An UpToDate review on “Congenital uterine anomalies: Clinical manifestations and diagnosis” (Laufer and DeCherney, 2022) states that “In a literature review of studies including infertile and fertile patients with CUAs, the frequencies of specific anomalies were: septate (35 %), bicornuate (26 %), arcuate (18 %), unicornuate (10 %), didelphys (8 %), and agenesis (3 %).  However, these frequencies can vary substantially depending upon the specific population studied and the methodology used to identify the abnormalities.  In the well-designed study of patients with normal reproductive outcomes described above, the frequencies were: septate (90 %), bicornuate (5 %), and didelphic (5 %) … Most patients undergo 2D-US examination as the initial imaging modality.  It also provides information about relevant nonuterine structures (e.g., ovaries, kidneys).  3D-US is helpful to assess the outer contour of the fundus (i.e., differentiate between a septate and a bicornuate uterus).  Hysterosalpingography provides information about fallopian tube patency and size and configuration of the uterine cavity or cavities.  Saline infusion sonohysterography and hysterosalpingography both delineate the uterine cavity well”.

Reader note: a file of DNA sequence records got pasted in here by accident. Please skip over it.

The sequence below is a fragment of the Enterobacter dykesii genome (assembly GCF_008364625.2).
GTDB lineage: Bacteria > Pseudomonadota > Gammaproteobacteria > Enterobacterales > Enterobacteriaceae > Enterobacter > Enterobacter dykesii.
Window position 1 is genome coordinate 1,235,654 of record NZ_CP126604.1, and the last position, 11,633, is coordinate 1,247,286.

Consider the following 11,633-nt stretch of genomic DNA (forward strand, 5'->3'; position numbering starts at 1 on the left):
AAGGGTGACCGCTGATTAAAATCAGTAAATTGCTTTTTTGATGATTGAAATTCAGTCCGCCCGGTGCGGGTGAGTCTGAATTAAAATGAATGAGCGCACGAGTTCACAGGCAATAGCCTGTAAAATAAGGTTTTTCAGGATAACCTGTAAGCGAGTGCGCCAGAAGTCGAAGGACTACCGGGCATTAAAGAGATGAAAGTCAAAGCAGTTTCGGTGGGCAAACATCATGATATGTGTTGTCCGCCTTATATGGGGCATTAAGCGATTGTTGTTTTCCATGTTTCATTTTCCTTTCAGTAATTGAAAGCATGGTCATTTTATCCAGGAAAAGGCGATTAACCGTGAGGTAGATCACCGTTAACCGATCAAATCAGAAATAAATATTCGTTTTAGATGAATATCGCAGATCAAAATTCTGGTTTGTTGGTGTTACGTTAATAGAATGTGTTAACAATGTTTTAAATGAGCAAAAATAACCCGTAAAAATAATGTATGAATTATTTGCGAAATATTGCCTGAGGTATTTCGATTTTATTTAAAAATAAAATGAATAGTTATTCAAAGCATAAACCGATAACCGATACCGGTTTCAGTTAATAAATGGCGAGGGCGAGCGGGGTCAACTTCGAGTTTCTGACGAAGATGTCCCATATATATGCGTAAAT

Furthermore, the Consensus Report on “The detailed fetal anatomic ultrasound examination” (Wax et al, 2014) did not list “septate or arcuate uterus” as indications for a detailed fetal anatomic examination.

Detailed Fetal Ultrasound for Hypo-Coiled / Hyper-Coiled Umbilical Cord